Mats Eilertsen: And Then Comes The Night (ECM 2619)

2619 X

Mats Eilertsen
And Then Comes The Night

Harmen Fraanje piano
Mats Eilertsen double bass
Thomas Strønen drums
Recorded May 2018, Auditorio Stelio Molo RSI, Lugano
Engineer: Stefano Amerio
Produced by Manfred Eicher
Release date: February 1, 2019

A feeling of transcendence occurs the moment Harmen Fraanje’s pianism wraps its arms around you in “22,” the introduction to bassist Mats Eilertsen’s And Then Comes The Night. And as the brushes of drummer Thomas Strønen complete the triangle, you find yourself being ushered through a portal unlike any other to a space where harmony whispers between every air molecule. That this tune—one of Eilertsen’s—also closes the album in variation is testament to the circularity of life, the very dust from which melodies arise and to which they must return.

The spontaneous creations of “Perpetum” and “Then Comes The Night” yield the most intimate moments of the session. Whether in the former’s subterranean percussion and arco bassing or the latter’s angular pianism, passion exudes from the pores of this music’s skin. This is by no stretch of the imagination a group in search of a groove or means to convey it, but rather, as in the Fraanje-penned “Albatross” and “Soften,” concerns itself with memories in the making. The piano/bass duets of “After The Rain” and “Solace” underscore the necessity of climate in their evocation of wind and stillness. In both, comfort is achieved by virtue of awareness alone. This is playing that relies on faith to shield its feet from burning sands and frozen tundra alike.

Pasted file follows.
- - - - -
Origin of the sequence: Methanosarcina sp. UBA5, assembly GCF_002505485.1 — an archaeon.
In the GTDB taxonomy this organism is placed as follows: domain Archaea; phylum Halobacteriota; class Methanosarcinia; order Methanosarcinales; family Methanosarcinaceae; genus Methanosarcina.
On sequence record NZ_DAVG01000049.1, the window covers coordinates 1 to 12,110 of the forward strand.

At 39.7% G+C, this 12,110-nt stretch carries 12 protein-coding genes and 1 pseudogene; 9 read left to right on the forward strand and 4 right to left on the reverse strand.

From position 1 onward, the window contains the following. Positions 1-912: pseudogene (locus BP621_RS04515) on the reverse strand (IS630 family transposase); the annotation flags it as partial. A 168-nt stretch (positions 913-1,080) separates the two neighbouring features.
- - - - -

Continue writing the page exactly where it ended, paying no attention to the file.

In Eilertsen’s own “Sirens” and “The Void,” mosaics dissolve into watercolor and vice versa. Each is a window into the other, flush to the touch yet visually dimorphous in contrast, and the second in particular cradles the most nocturnal of bass solos.

Although this album represents a decade of R&D in the trio’s laboratory, and follows two appearances on the Hubro label, you might just feel a genesis at play, reaching tendril after tendril from darkness into light, until galaxies are drawn together into one amorphous whole, spinning quietly if for no other reason than to hear itself sing.

Mats Eilertsen: Rubicon (ECM 2469)

Rubicon

Mats Eilertsen
Rubicon

Trygve Seim tenor and soprano saxophones
Eirik Hegdal soprano and baritone saxophones, clarinet, bass clarinet
Thomas T Dahl guitar
Rob Waring marimba, vibraphone
Harmen Fraanje piano, Fender Rhodes
Mats Eilertsen double bass
Olavi Louhivuori drums
Recorded May 2015 at Rainbow Studio, Oslo
Engineer: Jan Erik Kongshaug
Produced by Manfred Eicher
Release date: July 29, 2016

The result of a VossaJazz Festival commission by Trude Storheim in April of 2014, Rubicon presents bassist and longtime ECM sideman Mats Eilertsen as a leader in his own right. At its core is Eilertsen’s Skydive Trio with guitarist Thomas T Dahl and drummer Olavi Louhivuori. To that nexus he adds saxophonists Eirik Hegdal and Trygve Seim, pianist Harmen Fraanje, and vibraphonist Rob Waring for an eminently integrated atmosphere.

The album ends where others would begin: with an “Introitus” of inward proportions. This trio for bass clarinet, bass, and marimba reconfigures finality as an open door, turning the very idea of a destination in on itself until the journey becomes self-fulfilling. “Wood and Water” explores freely improvised territory with the same combination of instruments in the set’s emotional zenith.